What are the symptoms of testicular cancer?
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What are the symptoms of testicular cancer?

Knowing how to identify the symptoms of testicular cancer increases the chances of diagnosing the disease early and thus benefit from early treatment that promotes a permanent cure. In some cases, testicular cancer is discovered during a routine examination or self-exam. If you notice an unusual bump, contact your doctor immediately.

The testicles are the male sex glands responsible for sperm production and the production of testosterone, the male sex hormone. Because of this, doctors believe that the testicles are part of both the endocrine system (regulation of the body by hormones) and the male reproductive system. In a healthy male, reproductive cells called “germ cells” develop into spermatozoa during cell division.

What are the possible causes of testicular cancer?

From a purely biological point of view, testicular cancer occurs when malignant (cancer) cells grow in the tissues of one or (rarely) both testicles. The testicles are the two sex glands in forms small balls that are inside the skin bag under the penis, scrotum. The testicles are responsible in the human reproductive system for the production of sperm and the hormone testosterone. If it affects just over 2,300 men a year, if diagnosed early, Testicular cancer is more than 90% curable, with a five-year survival rate after treatment of 98% in men in their 20s compared with 94% in men in their 60s, according to the National Cancer Institute..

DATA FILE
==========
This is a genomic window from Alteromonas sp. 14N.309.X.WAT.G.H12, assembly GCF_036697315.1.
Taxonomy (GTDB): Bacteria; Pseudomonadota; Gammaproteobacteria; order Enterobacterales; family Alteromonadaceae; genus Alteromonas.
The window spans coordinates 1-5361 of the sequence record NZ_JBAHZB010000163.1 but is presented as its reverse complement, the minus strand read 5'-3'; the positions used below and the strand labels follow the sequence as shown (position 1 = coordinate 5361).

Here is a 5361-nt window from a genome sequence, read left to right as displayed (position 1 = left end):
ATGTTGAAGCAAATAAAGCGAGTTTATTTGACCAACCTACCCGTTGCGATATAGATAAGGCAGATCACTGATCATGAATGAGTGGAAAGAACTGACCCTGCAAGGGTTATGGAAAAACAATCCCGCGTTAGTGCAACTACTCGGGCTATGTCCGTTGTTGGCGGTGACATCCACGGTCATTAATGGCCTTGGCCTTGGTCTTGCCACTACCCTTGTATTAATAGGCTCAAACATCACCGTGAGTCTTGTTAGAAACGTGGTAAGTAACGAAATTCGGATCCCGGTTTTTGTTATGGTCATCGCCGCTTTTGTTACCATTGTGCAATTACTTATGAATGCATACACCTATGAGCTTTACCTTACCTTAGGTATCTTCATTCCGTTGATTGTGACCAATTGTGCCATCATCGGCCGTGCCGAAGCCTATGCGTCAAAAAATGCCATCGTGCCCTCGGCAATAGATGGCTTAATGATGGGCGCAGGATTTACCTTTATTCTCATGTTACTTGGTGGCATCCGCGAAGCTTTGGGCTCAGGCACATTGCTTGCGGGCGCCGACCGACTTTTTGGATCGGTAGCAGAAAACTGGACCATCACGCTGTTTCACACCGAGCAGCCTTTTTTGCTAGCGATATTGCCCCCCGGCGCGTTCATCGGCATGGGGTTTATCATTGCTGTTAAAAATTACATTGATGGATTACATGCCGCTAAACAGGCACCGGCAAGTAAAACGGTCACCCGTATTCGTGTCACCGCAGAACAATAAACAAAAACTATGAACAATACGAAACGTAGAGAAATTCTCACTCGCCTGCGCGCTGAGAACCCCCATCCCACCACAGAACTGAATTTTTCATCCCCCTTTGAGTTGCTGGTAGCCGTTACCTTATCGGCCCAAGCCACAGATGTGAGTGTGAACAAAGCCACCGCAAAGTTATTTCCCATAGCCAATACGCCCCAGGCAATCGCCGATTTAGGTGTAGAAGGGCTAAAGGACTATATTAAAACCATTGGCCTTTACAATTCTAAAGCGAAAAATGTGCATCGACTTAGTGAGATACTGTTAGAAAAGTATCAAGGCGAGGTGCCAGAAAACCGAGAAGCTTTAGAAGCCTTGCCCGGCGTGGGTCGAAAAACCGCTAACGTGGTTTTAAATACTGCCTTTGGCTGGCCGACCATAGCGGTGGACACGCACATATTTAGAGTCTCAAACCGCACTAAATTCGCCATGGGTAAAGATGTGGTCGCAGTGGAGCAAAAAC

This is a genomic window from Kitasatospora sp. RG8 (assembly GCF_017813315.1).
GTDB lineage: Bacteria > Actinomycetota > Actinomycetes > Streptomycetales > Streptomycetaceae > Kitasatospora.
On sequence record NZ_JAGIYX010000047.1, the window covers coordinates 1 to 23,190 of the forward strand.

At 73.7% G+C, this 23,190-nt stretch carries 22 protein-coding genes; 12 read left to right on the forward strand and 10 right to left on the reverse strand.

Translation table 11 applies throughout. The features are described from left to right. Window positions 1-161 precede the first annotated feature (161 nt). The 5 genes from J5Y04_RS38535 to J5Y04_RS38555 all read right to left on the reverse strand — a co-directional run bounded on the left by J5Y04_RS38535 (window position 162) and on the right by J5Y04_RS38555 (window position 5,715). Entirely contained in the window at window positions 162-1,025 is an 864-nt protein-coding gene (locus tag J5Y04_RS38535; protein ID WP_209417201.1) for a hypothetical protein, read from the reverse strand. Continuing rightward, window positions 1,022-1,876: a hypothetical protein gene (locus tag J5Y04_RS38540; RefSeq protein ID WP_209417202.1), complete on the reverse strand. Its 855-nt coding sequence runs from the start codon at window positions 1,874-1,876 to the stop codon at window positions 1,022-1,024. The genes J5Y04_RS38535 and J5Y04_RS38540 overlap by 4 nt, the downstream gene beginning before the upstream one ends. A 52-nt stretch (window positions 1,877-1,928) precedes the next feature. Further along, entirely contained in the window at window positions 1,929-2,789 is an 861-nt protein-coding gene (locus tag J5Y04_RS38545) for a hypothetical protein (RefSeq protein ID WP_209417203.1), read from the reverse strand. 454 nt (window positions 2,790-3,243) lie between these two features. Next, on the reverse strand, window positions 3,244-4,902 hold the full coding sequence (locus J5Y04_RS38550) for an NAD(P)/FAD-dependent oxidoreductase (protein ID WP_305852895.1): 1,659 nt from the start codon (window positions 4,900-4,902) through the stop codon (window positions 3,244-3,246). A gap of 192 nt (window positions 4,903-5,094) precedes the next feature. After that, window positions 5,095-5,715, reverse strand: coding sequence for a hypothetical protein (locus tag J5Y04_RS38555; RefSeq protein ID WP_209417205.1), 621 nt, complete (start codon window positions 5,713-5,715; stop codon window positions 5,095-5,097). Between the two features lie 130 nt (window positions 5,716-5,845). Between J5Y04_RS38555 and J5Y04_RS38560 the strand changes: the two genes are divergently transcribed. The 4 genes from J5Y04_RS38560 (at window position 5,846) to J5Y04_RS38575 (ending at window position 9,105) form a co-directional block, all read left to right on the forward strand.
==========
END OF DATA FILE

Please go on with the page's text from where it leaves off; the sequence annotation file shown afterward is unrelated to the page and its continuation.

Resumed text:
What are the symptoms of testicular cancer?

Sometimes, for some reason that has not yet been clarified by researchers, germ cells begin to divide uncontrollably. In this case, instead of producing normal sperm, germ cells make countless copies of themselves. This is when doctors talk about cancer cells. This process of uncontrolled division can also occur in other types of testicular cells, but according to Cancer Research Foundation, almost 95% of testicular cancers affect the germ cells. Testicular cancer is relatively rare: it accounts for only 1–2% of cancers that affect men., according to the same source. However, it is a cancer of young men: it most often occurs in men between the ages of 15 and 35.

Testicular Cancer Symptoms: When to Worry?

Some of the symptoms of testicular cancer are common with other abnormalities or benign conditions. If in doubt, you should consult your doctor to determine the cause of the change in the appearance of your testicle. The most common symptoms of testicular cancer are:

  • the appearance of hard masses (“nodules”) on one or both testicles;
  • change in the appearance of the testicle;
  • swelling of the scrotum caused by the accumulation of fluid;
  • shooting pain in the lower abdomen or in the scrotum;
  • a feeling of discomfort, discomfort, or heaviness in the scrotum;
  • Enlargement or swelling of the nipples caused by cancer cells that secrete hormones that stimulate breast growth..

Note: Some types of testicular cancer are asymptomatic.

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